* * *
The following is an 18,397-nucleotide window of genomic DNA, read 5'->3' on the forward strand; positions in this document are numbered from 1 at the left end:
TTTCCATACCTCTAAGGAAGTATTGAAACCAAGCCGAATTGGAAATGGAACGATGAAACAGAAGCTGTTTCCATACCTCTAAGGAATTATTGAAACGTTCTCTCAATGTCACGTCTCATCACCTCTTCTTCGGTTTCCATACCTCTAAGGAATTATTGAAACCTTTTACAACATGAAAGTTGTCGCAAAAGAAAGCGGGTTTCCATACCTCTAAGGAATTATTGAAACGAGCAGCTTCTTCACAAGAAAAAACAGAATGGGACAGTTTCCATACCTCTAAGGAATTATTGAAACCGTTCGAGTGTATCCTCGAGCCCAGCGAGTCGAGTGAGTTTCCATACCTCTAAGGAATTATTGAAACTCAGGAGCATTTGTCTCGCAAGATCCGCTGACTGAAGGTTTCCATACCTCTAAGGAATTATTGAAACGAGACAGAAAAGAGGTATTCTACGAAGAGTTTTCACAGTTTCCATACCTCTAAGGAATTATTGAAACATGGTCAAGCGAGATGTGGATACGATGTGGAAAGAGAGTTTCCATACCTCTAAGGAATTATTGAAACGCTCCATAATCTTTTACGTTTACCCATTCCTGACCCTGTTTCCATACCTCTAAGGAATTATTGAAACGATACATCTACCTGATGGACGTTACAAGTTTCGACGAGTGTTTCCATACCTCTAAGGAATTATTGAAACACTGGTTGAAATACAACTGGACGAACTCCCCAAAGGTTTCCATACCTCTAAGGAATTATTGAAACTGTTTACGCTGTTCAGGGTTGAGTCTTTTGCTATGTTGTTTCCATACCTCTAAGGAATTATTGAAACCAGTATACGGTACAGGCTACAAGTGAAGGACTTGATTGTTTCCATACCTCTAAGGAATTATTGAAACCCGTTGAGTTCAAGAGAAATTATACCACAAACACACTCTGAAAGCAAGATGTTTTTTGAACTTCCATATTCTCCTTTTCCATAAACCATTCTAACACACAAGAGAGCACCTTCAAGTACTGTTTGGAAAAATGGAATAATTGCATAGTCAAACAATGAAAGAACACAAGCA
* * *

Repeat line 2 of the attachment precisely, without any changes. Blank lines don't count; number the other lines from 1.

TTTCCATACCTCTAAGGAAGTATTGAAACCAAGCCGAATTGGAAATGGAACGATGAAACAGAAGCTGTTTCCATACCTCTAAGGAATTATTGAAACGTTCTCTCAATGTCACGTCTCATCACCTCTTCTTCGGTTTCCATACCTCTAAGGAATTATTGAAACCTTTTACAACATGAAAGTTGTCGCAAAAGAAAGCGGGTTTCCATACCTCTAAGGAATTATTGAAACGAGCAGCTTCTTCACAAGAAAAAACAGAATGGGACAGTTTCCATACCTCTAAGGAATTATTGAAACCGTTCGAGTGTATCCTCGAGCCCAGCGAGTCGAGTGAGTTTCCATACCTCTAAGGAATTATTGAAACTCAGGAGCATTTGTCTCGCAAGATCCGCTGACTGAAGGTTTCCATACCTCTAAGGAATTATTGAAACGAGACAGAAAAGAGGTATTCTACGAAGAGTTTTCACAGTTTCCATACCTCTAAGGAATTATTGAAACATGGTCAAGCGAGATGTGGATACGATGTGGAAAGAGAGTTTCCATACCTCTAAGGAATTATTGAAACGCTCCATAATCTTTTACGTTTACCCATTCCTGACCCTGTTTCCATACCTCTAAGGAATTATTGAAACGATACATCTACCTGATGGACGTTACAAGTTTCGACGAGTGTTTCCATACCTCTAAGGAATTATTGAAACACTGGTTGAAATACAACTGGACGAACTCCCCAAAGGTTTCCATACCTCTAAGGAATTATTGAAACTGTTTACGCTGTTCAGGGTTGAGTCTTTTGCTATGTTGTTTCCATACCTCTAAGGAATTATTGAAACCAGTATACGGTACAGGCTACAAGTGAAGGACTTGATTGTTTCCATACCTCTAAGGAATTATTGAAACCCGTTGAGTTCAAGAGAAATTATACCACAAACACACTCTGAAAGCAAGATGTTTTTTGAACTTCCATATTCTCCTTTTCCATAAACCATTCTAACACACAAGAGAGCACCTTCAAGTACTGTTTGGAAAAATGGAATAATTGCATAGTCAAACAATGAAAGAACACAAGCA